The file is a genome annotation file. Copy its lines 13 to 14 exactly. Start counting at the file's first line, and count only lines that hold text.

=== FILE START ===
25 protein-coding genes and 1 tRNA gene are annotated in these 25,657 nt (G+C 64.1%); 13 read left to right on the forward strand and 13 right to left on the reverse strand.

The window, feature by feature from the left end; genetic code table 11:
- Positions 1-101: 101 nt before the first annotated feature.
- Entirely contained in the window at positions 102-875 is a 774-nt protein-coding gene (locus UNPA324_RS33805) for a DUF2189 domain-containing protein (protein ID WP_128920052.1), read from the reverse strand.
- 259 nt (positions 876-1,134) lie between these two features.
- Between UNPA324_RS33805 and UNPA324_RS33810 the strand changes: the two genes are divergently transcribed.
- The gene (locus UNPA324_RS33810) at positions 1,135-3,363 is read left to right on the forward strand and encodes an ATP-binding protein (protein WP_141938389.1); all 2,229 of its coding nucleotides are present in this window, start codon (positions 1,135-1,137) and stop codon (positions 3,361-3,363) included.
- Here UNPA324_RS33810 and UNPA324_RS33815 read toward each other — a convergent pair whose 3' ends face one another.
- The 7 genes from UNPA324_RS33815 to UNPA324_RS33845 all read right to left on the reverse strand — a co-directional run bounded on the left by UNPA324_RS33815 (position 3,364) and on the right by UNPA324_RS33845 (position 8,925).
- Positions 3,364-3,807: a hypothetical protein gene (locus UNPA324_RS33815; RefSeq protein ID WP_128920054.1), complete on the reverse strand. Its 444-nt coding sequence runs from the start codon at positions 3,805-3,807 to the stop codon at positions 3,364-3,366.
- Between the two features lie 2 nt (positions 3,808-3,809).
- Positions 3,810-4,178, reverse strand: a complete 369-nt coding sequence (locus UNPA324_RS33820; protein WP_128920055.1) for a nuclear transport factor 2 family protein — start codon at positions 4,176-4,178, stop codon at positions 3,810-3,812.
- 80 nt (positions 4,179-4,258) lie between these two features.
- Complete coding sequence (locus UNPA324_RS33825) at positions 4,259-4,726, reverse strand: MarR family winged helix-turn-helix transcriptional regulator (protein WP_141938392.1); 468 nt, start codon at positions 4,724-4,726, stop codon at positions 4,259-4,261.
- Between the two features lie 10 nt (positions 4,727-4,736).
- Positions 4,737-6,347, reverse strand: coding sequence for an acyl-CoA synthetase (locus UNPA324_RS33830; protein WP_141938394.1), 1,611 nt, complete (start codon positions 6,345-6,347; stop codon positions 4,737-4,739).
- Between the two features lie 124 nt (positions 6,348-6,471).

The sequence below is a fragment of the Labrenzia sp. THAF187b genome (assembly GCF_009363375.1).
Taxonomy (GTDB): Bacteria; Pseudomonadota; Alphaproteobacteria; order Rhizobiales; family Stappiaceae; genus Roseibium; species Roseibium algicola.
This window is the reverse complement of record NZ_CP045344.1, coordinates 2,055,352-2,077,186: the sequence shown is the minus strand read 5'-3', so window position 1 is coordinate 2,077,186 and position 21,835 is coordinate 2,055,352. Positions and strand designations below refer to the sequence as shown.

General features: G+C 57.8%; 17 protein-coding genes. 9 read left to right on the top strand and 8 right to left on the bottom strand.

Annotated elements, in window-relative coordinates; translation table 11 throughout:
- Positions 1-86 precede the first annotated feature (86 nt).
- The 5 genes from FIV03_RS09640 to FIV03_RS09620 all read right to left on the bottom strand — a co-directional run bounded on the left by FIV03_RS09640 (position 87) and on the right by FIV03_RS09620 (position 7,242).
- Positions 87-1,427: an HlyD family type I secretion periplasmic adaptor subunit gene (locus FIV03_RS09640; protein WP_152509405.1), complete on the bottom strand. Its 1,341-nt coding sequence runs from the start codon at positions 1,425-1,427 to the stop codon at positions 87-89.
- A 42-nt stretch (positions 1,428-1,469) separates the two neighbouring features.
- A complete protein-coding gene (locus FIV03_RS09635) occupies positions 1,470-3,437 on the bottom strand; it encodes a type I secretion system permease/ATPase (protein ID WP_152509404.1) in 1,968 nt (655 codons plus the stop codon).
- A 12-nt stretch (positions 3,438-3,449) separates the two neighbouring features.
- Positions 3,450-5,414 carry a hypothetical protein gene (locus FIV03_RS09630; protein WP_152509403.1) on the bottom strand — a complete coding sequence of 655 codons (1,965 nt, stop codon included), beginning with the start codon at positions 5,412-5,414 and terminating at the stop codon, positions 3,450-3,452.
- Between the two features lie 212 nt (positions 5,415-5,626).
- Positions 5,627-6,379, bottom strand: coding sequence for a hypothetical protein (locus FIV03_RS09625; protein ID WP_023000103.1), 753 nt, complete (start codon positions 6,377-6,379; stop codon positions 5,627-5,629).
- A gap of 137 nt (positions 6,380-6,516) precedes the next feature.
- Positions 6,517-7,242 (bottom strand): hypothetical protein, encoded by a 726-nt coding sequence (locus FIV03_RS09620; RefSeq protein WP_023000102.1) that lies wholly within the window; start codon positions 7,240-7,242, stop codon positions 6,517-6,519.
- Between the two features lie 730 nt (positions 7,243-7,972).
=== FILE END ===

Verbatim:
- 80 nt (positions 4,179-4,258) lie between these two features.
- Complete coding sequence (locus UNPA324_RS33825) at positions 4,259-4,726, reverse strand: MarR family winged helix-turn-helix transcriptional regulator (protein WP_141938392.1); 468 nt, start codon at positions 4,724-4,726, stop codon at positions 4,259-4,261.